CRYSTAL CLEAR – Venture Theatre Company

CRYSTAL CLEAR – Venture Theatre Company


Reviewed by Richard Lane

November 2011

Venture Theatre Company has a policy of producing shows devised from within the group rather than scripted plays. This is very commendable for the most part but in the case of their current production Crystal Clear their policy has gone very sadly awry. According to the programme notes this production has been developed by the cats themselves over a period of three months.

It is interesting to reflect on the theme tune Somewhere Over Rainbow running through the piece which was sung by Judy Garland in The Wizard of Oz” the film that inspired the film The Bluebird on which this production is loosely (very loosely) based. Incidentally, The Bluebird virtually signalled the end of  Shirley Temple’s career.

Following a voice from Beyond, twin sisters Krystal (Chloe Bridle) and Clea (Emily O’Leary) are lured into a sleazy nightclub called the “Blue Budgie”. Their best friend Charlie (Nathan Giaccio) tags along too, and the trio get into all sorts of trouble.

Their presence in the nightclub becomes a dance fest organised by the club’s master Johnny Bad Boy (Ian Seymour-White). who seems somehow to represent the Devil after the girls’ “virtue.”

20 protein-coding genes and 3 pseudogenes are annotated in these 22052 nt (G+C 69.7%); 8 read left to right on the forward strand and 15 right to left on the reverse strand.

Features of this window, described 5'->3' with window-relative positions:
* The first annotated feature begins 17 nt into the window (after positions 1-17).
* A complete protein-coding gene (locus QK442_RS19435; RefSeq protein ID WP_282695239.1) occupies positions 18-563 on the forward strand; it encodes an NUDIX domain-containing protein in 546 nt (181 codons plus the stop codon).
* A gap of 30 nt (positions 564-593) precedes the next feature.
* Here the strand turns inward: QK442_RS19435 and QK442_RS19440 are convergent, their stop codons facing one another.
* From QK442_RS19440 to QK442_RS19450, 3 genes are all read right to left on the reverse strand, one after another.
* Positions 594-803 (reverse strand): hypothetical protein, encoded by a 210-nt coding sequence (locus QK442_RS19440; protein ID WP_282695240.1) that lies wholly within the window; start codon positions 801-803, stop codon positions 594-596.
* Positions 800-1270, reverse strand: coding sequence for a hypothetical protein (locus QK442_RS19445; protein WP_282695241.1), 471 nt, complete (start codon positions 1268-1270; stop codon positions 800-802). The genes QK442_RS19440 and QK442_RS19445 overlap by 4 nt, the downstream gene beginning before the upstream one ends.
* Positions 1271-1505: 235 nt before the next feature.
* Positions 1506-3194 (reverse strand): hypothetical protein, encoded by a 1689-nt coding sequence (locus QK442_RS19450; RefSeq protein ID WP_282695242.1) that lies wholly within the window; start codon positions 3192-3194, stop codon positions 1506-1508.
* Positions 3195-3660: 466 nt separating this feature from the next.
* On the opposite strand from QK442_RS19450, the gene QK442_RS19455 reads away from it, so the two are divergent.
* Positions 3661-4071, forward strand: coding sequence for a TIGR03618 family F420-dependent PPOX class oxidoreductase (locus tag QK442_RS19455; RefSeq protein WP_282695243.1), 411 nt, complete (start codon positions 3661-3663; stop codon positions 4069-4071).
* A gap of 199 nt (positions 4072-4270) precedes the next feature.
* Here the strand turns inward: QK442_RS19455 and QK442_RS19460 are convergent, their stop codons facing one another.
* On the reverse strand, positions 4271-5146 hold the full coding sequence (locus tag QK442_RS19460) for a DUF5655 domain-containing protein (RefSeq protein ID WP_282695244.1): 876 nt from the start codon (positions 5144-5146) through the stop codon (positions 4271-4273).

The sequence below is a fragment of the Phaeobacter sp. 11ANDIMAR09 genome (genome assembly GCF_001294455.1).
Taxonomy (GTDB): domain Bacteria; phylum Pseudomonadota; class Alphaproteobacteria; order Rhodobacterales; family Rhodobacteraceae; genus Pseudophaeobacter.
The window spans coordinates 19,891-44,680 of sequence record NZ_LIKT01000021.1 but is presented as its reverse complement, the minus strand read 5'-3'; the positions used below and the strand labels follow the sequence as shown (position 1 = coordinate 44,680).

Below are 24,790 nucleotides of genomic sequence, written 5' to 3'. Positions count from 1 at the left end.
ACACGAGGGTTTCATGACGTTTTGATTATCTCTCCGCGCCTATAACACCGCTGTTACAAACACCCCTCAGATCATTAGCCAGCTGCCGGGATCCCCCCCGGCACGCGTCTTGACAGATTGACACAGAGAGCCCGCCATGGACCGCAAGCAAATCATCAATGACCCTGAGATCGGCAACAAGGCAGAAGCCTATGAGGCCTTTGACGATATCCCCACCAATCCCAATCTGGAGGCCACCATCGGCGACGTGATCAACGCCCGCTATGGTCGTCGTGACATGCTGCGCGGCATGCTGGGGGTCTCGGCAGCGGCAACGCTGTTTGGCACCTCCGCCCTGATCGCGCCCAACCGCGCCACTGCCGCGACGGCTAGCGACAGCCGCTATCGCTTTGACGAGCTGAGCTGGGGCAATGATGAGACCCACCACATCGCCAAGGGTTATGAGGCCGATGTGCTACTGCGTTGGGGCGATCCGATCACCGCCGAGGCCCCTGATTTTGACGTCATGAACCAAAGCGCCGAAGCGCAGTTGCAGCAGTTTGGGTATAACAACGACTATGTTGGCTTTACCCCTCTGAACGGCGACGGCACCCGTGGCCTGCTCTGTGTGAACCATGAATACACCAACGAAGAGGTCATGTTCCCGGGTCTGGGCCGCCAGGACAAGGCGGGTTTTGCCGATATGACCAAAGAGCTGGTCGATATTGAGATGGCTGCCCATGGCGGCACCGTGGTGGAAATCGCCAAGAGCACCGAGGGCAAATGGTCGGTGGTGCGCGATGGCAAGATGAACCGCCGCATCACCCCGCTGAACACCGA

After a “Joke Off” with Jerry the Joker (Jason Lokan) the girls manage to get home without Charlie, but eventually he is found.

Much of the scene is set in front of a yellow curtain which is the home of the two girls, and voices are heard from behind that curtain – all very mysterious.

However when the curtain is drawn back, a rather splendid and glamorous nightclub is revealed, with no designer listed.

The young ladies glam up gorgeously for the night club scenes and one or two of them dance well.

The direction of the plot floundered, and without endeavouring to be unkind, the production suffers from aimlessness and not a little self-indulgence. There is little directorial evidence present from Adriana Allman and Wendy Schmidt and some very bad over-acting particularly from. Roger Crowder as Wilson (the two girls’ father) and also the Blue Budgie.

Seymour–White has a certain devilish charm as Johnny Bad Boy in fiendishly tight leather pants and and an impressive array of tatts.(Are they real?)

The two remaining cast members, Raven (Leanne Albers) and Dancer (Allman ) generally danced with energy and style.

Venture must be encouraged to continue producing shows which they develop themselves and seem beloved by the local community, but must take care that they are in full control of their material.

The tiny audience on opening night appreciated the company’s efforts.

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